It’s been a long, unfortunate decade since Lemony Snicket’s thirteenth and final installment of “A Series of Unfortunate Events” books was released in 2006. It’s been even longer since the unlucky saga of the Baudelaire children last graced the screen, in Paramount’s 2004 release of the series’ movie adaptation starring Jim Carrey. It’s been a while, indeed, since fans last saw the Baudelaires and their nefarious nemesis, Count Olaf, but, fortunately enough, the wait is over. Paramount Television and Netflix have joined forces to adapt Snicket’s “Series of Unfortunate Events” as a Netflix original series.
Little has been announced yet; it is unclear whether the 2004 film’s actors will reprise their roles or participate in any capacity, or whether the parts will be recast. So far, Paramount is scoping out possible directors for the project, and have announced their decision to fast-track production of the series, although it is currently unclear when filming may start or end. As of yet, the series has no clear release date, though with Netflix and Paramount backing it so strongly, fans can likely anticipate a premiere sometime within the next year or two.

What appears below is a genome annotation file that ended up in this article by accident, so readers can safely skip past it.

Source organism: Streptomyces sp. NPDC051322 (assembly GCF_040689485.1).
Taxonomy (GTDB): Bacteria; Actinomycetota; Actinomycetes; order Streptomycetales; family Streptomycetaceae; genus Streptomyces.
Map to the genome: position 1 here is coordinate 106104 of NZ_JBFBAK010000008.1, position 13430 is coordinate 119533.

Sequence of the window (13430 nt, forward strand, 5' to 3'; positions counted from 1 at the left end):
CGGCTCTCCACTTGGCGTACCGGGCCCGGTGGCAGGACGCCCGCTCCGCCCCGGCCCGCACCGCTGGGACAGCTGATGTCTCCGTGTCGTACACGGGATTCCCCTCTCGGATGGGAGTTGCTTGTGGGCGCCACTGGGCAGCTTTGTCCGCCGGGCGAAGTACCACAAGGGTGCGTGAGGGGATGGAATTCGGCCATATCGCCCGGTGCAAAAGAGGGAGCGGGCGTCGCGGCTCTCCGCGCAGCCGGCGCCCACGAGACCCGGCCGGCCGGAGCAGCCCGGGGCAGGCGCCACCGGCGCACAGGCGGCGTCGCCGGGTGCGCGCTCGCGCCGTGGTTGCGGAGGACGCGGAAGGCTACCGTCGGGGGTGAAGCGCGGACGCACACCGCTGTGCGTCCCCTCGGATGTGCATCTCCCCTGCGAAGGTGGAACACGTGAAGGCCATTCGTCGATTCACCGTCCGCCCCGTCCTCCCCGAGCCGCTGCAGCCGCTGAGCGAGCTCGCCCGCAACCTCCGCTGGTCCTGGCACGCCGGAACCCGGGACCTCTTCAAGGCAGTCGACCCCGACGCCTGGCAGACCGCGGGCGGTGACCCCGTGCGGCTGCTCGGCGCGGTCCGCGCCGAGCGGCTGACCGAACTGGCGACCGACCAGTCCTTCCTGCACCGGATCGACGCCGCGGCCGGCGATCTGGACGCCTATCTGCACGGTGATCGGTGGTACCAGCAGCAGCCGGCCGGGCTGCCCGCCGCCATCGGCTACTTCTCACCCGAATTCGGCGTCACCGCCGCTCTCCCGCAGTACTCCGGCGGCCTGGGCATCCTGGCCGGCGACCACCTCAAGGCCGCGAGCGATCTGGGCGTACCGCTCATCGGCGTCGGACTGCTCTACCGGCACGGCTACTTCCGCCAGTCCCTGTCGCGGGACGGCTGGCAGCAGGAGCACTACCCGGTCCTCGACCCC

Snicket himself reportedly oozed excitement upon receiving the news of the series’s adaptation to the small screen. “I can’t believe it,” he exclaimed in a press statement. “After years of providing top-quality entertainment on demand, Netflix is risking its reputation and its success by associating itself with my dismaying and upsetting books.”
Cindy Holland, Vice President of Netflix original content, replied, “Mr. Snicket’s participation will be limited, given his emotional distress, but the project has the full involvement of his legal, literary and social representative Daniel Handler, who is often mistaken for him.”
The first novel in the “Series of Unfortunate Events” was released in 1999 by Lemony Snicket (author Daniel Handler’s morose alias), and twelve more books were released in the next seven years, along with a feature film in 2004. The series follows the lives of the three orphaned Baudelaire children and their less-than-pleasant, albeit eventful, adventures while in custody of their “uncle,” Count Olaf, who often leads the children into dangerous and mysterious conundrums. The books have sold over 65 million total copies, and the movie, with Jim Carrey as Olaf, grossed over $200 million worldwide.
With such a devoted fan following, the Netflix series is expected to reach the same level of success as some of their other original endeavors – especially since this is Netflix’s first real venture into family-oriented original content.
The story is unfortunate, but the outlook is sunny. Netflix fans have a lot of horrible, terrible, distressing content to look forward to.